Enable Ray Tracing in GTX 1080 and 1080 Ti

The NVIDIA RTX will complete a month from its presentation and the truth is that few data can be extracted from its performance under Ray Tracing. Let’s not talk about comparing with other architectures and much less making a comparison with an AMD graphics card, until today. Today, the real difference between the NVIDIA computing units versus the previous architectures under Ray Tracing can be accounted for.

Everything points to an unpublished driver from NVIDIA that allows the Microsoft DXR API to calculate ray tracing without the hardware acceleration that Turing has and that the guys at Hardwareluxx have been able to catch it.

As is well known, Pascal (and the architectures prior to it) does not have exclusive ray tracing units ( RT Cores ) as if he has Turing and therefore the ray tracing calculation has to do it “by brute force”.

This means that they have to use their shaders for those calculations at the same time they render, with the consequent loss of performance against the RT Cores de Turing.

To this is added the fact that they also do not have AI units ( Tensor Cores ) that are used in Turing for the new DLSS.

So what performance can an architecture as powerful as Pascal have without those two processing units versus Turing?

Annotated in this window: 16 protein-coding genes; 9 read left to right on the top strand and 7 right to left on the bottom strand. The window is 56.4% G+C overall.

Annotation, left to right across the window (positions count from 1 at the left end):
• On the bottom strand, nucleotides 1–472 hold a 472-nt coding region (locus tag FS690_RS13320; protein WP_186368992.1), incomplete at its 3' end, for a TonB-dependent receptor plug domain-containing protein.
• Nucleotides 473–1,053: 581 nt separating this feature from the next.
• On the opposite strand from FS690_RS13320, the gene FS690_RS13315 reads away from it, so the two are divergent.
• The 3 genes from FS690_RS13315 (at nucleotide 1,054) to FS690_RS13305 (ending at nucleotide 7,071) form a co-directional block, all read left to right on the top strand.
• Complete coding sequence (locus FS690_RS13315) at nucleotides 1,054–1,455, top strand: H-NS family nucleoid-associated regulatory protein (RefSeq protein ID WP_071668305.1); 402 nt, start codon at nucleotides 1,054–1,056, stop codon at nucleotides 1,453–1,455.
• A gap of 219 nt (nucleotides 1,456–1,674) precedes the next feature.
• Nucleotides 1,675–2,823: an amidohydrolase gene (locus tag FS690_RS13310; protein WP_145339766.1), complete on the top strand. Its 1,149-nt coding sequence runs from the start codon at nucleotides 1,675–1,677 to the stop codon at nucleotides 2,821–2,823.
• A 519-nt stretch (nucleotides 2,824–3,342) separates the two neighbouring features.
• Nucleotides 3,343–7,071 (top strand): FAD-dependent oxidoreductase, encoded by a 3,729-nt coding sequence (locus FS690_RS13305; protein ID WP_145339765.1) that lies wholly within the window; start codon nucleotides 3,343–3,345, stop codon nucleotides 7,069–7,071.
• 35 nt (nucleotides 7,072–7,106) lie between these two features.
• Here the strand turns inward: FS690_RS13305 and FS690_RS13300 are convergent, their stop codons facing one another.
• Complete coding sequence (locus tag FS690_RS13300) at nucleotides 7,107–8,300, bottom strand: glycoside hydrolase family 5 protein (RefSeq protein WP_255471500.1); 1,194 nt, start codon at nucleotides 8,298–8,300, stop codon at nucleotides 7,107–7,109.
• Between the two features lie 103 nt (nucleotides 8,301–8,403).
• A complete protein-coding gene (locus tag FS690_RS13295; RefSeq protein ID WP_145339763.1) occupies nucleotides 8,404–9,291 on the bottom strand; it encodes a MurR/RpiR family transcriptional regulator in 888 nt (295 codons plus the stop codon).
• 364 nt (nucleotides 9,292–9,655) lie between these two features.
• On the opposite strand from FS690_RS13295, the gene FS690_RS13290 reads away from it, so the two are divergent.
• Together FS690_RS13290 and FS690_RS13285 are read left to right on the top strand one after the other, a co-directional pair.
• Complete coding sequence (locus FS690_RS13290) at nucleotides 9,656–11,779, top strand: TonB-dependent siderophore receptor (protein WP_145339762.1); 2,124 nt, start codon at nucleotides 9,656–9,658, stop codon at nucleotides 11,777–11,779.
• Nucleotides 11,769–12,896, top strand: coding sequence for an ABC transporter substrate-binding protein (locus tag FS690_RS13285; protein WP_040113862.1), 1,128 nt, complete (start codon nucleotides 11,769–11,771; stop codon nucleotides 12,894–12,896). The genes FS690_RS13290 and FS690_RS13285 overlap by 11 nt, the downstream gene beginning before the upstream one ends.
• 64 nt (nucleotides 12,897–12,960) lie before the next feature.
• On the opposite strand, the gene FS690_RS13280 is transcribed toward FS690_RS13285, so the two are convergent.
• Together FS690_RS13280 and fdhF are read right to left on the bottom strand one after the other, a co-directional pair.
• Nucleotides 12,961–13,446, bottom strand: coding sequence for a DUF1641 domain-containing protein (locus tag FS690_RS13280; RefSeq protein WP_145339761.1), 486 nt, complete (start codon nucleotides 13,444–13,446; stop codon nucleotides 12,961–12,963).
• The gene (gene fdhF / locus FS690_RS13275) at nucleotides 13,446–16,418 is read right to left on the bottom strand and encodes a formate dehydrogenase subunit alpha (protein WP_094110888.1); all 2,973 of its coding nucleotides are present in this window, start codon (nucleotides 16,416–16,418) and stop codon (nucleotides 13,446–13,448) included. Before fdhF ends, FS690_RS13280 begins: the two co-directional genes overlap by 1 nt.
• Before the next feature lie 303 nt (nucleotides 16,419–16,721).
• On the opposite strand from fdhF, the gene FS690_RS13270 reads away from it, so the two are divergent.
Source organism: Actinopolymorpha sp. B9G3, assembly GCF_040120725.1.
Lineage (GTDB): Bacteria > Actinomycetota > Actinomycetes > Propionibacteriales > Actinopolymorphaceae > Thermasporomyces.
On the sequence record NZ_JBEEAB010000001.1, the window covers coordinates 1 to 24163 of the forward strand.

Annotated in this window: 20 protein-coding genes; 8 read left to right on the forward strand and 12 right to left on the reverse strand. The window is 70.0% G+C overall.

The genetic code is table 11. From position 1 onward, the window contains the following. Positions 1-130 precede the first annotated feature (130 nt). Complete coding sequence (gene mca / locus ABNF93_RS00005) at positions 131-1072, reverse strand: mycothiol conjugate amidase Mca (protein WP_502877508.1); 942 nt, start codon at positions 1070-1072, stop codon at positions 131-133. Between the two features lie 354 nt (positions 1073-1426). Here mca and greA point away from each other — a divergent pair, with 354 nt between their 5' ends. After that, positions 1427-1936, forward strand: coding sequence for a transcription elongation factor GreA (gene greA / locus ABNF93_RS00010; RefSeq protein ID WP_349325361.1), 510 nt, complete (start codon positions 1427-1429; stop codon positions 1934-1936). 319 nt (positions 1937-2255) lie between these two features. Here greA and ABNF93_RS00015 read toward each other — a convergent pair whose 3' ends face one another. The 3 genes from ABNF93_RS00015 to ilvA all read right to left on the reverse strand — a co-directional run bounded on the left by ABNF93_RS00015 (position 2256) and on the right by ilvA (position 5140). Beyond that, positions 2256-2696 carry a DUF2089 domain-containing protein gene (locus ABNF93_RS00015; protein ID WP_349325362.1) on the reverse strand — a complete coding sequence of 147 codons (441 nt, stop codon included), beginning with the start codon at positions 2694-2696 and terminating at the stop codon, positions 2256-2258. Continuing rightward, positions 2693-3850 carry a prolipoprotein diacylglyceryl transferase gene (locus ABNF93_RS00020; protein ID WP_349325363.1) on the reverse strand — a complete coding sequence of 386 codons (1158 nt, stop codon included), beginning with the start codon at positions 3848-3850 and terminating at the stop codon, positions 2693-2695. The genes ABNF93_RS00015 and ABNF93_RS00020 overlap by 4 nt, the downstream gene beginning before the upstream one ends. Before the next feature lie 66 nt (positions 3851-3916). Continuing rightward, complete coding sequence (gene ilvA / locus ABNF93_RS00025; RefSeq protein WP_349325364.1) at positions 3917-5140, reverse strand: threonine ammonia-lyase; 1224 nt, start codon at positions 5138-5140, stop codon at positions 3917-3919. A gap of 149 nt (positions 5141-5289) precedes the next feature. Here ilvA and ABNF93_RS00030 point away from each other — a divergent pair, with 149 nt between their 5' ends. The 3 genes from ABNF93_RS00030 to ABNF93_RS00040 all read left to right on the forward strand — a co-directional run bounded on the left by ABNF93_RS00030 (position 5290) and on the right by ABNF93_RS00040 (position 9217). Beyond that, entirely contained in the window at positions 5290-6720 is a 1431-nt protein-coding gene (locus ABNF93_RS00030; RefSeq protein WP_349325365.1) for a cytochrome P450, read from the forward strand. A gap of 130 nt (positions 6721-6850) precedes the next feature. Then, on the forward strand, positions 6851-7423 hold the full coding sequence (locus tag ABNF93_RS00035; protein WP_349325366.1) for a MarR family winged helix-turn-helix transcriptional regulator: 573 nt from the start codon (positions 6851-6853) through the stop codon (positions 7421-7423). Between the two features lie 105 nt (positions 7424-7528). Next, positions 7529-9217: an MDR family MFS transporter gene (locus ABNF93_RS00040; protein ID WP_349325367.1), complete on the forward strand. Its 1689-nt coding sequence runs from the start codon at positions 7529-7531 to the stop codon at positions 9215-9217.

The data we are going to show is based on an impartial API like DXR that runs on Windows 10 through Direct Compute, and the unit of measurement used is frames per second.

The software chosen for comparison has been the famous Star Wars render under Unreal Engine 4 that allows RT and DLSS.


On this occasion an intermediate resolution has been chosen, such as 2K, to which Ray Tracing and DLSS have added, revealing that Pascal can not render the scene at 10 FPS, while the two RTX are able to move it more or less well, giving results of 43.6 FPS and 55.4 FPS respectively.


If we raise the resolution and leave Ray Tracing alone, the data logically worsens but the percentage differences remain. The RTX 2080 Ti gets 34.6 FPS while the RTX 2080 achieves 28.4 FPS. In contrast, Pascal cards barely exceed 5 FPS, in the case of the GTX 1080 Ti just 5.5 FPS.

This means that Turing with its RT cores and Tensor cores is almost 7 times faster than Pascal under Ray Tracing and DLSS (GTX 1080 Ti vs RTX 2080 Ti), data that is maintained if we only leave Ray Tracing enabled. If we compare cards with a very similar performance, such as the GTX 1080 Ti and the RTX 2080, the difference is just over 5 times higher, which is not bad.

Right in the middle is the Titan V, which is a card that only has Tensor Cores but not RT Cores, although it is much more powerful than the Pascal GPU. This only evidences one thing, you need unique processing units for “real time” ray tracing.

The Microsoft API manages to do a good job since the differences so stipulate, but we do not know (at the moment) what performance the cards shown here under the NVIDIA API can have. In any case, NVIDIA has been fully successful with the Pascal architecture as far as RT is concerned.